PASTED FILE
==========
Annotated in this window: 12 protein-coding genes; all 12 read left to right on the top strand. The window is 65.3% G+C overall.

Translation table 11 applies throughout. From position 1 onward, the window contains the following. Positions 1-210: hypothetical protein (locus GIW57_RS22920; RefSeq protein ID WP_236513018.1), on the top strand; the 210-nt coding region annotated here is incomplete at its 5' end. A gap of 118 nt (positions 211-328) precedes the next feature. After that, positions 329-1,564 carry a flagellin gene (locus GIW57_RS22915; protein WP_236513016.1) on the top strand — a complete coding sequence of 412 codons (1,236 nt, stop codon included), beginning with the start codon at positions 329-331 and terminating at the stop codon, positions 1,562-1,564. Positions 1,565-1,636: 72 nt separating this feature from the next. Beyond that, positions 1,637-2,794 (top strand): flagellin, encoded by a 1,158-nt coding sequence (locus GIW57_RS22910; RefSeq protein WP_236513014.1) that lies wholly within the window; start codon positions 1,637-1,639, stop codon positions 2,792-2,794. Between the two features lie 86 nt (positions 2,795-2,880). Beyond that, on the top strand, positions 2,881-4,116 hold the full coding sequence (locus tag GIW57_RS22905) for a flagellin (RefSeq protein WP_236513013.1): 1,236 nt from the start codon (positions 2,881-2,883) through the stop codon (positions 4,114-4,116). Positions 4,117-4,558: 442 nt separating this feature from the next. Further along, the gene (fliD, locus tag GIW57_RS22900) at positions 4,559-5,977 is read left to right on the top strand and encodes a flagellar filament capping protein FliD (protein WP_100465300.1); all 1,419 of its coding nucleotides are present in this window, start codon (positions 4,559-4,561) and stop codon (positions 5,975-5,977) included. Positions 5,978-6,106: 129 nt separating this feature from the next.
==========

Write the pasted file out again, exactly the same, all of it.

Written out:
Annotated in this window: 12 protein-coding genes; all 12 read left to right on the top strand. The window is 65.3% G+C overall.

Translation table 11 applies throughout. From position 1 onward, the window contains the following. Positions 1-210: hypothetical protein (locus GIW57_RS22920; RefSeq protein ID WP_236513018.1), on the top strand; the 210-nt coding region annotated here is incomplete at its 5' end. A gap of 118 nt (positions 211-328) precedes the next feature. After that, positions 329-1,564 carry a flagellin gene (locus GIW57_RS22915; protein WP_236513016.1) on the top strand — a complete coding sequence of 412 codons (1,236 nt, stop codon included), beginning with the start codon at positions 329-331 and terminating at the stop codon, positions 1,562-1,564. Positions 1,565-1,636: 72 nt separating this feature from the next. Beyond that, positions 1,637-2,794 (top strand): flagellin, encoded by a 1,158-nt coding sequence (locus GIW57_RS22910; RefSeq protein WP_236513014.1) that lies wholly within the window; start codon positions 1,637-1,639, stop codon positions 2,792-2,794. Between the two features lie 86 nt (positions 2,795-2,880). Beyond that, on the top strand, positions 2,881-4,116 hold the full coding sequence (locus tag GIW57_RS22905) for a flagellin (RefSeq protein WP_236513013.1): 1,236 nt from the start codon (positions 2,881-2,883) through the stop codon (positions 4,114-4,116). Positions 4,117-4,558: 442 nt separating this feature from the next. Further along, the gene (fliD, locus tag GIW57_RS22900) at positions 4,559-5,977 is read left to right on the top strand and encodes a flagellar filament capping protein FliD (protein WP_100465300.1); all 1,419 of its coding nucleotides are present in this window, start codon (positions 4,559-4,561) and stop codon (positions 5,975-5,977) included. Positions 5,978-6,106: 129 nt separating this feature from the next.